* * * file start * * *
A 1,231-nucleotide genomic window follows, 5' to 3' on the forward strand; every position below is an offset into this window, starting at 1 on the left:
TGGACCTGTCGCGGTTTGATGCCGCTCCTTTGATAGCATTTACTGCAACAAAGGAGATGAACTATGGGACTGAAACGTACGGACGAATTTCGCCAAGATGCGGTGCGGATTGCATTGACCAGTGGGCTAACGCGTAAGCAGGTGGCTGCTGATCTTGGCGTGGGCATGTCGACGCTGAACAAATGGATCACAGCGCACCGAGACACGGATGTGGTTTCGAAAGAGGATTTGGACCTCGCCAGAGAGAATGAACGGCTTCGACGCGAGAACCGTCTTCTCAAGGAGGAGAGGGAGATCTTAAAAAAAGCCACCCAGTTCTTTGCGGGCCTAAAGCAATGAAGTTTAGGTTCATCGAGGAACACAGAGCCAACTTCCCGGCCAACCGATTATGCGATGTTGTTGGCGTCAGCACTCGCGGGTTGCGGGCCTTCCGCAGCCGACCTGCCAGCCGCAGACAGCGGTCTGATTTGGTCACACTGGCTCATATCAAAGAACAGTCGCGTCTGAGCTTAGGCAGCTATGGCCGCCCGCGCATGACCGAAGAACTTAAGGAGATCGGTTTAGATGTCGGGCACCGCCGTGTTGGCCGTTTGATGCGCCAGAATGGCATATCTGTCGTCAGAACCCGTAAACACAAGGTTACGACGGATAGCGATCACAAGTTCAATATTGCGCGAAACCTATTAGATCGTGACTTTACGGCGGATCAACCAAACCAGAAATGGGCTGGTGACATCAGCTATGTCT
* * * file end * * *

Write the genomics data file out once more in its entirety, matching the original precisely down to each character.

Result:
A 1,231-nucleotide genomic window follows, 5' to 3' on the forward strand; every position below is an offset into this window, starting at 1 on the left:
TGGACCTGTCGCGGTTTGATGCCGCTCCTTTGATAGCATTTACTGCAACAAAGGAGATGAACTATGGGACTGAAACGTACGGACGAATTTCGCCAAGATGCGGTGCGGATTGCATTGACCAGTGGGCTAACGCGTAAGCAGGTGGCTGCTGATCTTGGCGTGGGCATGTCGACGCTGAACAAATGGATCACAGCGCACCGAGACACGGATGTGGTTTCGAAAGAGGATTTGGACCTCGCCAGAGAGAATGAACGGCTTCGACGCGAGAACCGTCTTCTCAAGGAGGAGAGGGAGATCTTAAAAAAAGCCACCCAGTTCTTTGCGGGCCTAAAGCAATGAAGTTTAGGTTCATCGAGGAACACAGAGCCAACTTCCCGGCCAACCGATTATGCGATGTTGTTGGCGTCAGCACTCGCGGGTTGCGGGCCTTCCGCAGCCGACCTGCCAGCCGCAGACAGCGGTCTGATTTGGTCACACTGGCTCATATCAAAGAACAGTCGCGTCTGAGCTTAGGCAGCTATGGCCGCCCGCGCATGACCGAAGAACTTAAGGAGATCGGTTTAGATGTCGGGCACCGCCGTGTTGGCCGTTTGATGCGCCAGAATGGCATATCTGTCGTCAGAACCCGTAAACACAAGGTTACGACGGATAGCGATCACAAGTTCAATATTGCGCGAAACCTATTAGATCGTGACTTTACGGCGGATCAACCAAACCAGAAATGGGCTGGTGACATCAGCTATGTCT